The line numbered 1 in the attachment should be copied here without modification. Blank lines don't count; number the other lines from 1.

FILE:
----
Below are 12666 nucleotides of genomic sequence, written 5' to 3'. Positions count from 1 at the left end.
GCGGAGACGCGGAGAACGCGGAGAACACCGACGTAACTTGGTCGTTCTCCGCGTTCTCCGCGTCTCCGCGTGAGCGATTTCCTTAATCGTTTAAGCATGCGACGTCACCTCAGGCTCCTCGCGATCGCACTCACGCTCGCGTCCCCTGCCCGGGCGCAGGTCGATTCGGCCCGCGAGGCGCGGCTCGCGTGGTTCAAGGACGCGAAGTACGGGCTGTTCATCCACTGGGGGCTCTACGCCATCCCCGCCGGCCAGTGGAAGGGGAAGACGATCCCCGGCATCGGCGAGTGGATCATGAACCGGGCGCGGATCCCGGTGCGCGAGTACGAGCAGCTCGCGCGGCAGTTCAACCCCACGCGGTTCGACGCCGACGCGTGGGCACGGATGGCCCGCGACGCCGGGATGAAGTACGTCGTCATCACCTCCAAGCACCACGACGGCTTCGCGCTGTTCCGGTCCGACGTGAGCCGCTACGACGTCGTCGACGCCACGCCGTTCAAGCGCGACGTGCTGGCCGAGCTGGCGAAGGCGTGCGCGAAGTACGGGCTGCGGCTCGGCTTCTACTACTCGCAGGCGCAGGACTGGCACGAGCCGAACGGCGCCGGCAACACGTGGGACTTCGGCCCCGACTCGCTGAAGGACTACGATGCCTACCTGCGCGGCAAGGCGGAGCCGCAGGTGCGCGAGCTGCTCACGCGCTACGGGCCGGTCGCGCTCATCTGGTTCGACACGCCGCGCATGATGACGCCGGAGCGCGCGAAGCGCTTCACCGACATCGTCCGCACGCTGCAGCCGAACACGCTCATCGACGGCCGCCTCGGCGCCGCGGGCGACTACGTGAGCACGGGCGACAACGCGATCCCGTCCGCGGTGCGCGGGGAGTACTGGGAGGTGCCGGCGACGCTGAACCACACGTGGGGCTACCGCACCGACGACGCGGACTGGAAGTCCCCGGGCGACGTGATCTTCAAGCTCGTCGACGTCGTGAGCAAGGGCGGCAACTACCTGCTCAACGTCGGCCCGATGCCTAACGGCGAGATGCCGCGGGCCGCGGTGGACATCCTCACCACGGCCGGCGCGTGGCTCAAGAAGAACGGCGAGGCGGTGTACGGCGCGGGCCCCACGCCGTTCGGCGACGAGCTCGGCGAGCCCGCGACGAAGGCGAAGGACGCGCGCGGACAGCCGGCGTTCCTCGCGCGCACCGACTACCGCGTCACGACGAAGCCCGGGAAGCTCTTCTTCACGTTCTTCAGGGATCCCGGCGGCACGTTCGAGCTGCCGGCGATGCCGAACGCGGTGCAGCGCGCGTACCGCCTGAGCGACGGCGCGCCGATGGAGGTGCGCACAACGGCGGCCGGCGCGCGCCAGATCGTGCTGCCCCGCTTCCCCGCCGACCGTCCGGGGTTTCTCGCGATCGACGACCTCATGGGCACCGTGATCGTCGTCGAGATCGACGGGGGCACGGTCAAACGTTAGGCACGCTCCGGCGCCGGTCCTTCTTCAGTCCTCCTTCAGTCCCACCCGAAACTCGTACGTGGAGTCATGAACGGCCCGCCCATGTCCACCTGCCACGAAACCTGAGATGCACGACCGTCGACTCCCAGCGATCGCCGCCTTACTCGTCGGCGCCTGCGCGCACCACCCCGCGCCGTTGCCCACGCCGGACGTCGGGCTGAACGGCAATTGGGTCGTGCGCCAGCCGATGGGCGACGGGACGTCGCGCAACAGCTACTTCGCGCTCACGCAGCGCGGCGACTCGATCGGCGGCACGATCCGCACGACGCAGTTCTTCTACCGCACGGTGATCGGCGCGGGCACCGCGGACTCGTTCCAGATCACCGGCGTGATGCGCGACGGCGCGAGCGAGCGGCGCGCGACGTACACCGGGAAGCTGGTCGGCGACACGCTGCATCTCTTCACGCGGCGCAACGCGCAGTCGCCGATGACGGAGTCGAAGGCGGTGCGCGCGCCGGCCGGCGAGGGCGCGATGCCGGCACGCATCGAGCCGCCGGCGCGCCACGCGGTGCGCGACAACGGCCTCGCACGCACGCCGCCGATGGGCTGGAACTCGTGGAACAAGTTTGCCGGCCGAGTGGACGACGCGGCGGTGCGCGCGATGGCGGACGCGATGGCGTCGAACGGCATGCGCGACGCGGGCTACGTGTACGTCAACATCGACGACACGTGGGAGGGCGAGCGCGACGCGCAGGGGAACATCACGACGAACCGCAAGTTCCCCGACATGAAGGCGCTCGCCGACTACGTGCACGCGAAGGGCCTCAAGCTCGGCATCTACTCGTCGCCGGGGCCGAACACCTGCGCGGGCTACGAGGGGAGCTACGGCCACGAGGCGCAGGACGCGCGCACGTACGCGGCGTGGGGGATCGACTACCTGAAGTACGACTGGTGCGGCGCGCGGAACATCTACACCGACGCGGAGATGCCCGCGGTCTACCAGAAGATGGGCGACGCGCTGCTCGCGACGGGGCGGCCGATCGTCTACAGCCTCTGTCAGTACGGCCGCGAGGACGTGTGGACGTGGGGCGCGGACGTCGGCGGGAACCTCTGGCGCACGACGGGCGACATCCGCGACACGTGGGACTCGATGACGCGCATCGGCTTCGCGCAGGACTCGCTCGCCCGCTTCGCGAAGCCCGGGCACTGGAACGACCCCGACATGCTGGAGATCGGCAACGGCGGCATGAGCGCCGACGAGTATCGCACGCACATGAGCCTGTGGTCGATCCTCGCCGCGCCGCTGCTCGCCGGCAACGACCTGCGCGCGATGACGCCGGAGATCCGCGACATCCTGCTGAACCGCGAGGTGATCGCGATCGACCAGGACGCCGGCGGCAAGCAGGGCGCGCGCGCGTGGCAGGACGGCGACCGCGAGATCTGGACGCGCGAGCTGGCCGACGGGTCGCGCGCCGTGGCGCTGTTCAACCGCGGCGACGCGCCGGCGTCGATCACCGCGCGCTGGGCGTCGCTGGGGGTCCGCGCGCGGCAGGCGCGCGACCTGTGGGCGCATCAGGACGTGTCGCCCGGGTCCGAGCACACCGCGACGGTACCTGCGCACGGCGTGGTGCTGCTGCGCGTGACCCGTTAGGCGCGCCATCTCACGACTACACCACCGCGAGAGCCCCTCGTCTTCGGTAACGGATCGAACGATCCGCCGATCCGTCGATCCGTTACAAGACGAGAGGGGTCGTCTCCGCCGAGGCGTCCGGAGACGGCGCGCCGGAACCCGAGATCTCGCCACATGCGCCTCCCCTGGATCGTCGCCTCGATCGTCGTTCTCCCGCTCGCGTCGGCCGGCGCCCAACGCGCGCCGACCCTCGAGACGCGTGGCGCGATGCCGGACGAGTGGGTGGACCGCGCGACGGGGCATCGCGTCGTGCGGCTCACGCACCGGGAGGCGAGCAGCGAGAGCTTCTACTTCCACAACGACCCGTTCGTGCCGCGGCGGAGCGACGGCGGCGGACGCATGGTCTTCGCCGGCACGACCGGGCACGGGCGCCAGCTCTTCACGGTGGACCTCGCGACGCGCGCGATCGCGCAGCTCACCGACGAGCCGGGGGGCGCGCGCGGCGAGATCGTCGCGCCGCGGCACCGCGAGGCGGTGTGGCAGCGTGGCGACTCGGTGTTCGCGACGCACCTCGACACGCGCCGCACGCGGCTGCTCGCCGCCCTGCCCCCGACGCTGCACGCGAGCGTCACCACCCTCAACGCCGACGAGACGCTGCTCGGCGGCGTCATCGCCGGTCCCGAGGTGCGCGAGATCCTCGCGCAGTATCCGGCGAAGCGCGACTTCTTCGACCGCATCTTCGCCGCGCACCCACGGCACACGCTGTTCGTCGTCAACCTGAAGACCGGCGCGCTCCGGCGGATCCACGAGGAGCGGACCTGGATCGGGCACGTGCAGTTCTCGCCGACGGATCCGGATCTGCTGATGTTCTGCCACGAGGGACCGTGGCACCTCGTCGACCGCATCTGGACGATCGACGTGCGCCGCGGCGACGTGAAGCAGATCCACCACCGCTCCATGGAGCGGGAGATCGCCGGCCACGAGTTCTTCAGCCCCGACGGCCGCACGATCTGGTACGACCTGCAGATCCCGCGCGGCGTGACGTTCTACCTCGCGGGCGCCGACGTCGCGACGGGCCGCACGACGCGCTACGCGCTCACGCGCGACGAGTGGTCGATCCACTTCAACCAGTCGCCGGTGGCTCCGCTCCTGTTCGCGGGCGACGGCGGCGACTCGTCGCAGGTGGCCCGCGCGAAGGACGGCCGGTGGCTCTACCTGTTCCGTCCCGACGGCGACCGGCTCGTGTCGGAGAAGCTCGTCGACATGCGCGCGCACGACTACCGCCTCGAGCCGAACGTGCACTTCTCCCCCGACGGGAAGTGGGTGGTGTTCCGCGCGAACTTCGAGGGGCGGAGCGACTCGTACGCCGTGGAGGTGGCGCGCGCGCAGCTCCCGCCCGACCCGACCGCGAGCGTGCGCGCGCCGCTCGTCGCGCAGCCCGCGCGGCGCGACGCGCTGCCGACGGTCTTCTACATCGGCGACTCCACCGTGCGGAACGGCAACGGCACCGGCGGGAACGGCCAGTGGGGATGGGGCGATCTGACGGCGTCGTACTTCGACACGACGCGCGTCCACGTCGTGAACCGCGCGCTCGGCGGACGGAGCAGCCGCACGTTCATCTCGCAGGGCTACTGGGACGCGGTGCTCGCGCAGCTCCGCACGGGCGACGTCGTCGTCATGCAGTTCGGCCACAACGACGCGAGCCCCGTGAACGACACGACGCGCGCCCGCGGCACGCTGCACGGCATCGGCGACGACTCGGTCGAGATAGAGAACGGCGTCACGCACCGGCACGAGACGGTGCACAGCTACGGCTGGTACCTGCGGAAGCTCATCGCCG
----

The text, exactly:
Below are 12666 nucleotides of genomic sequence, written 5' to 3'. Positions count from 1 at the left end.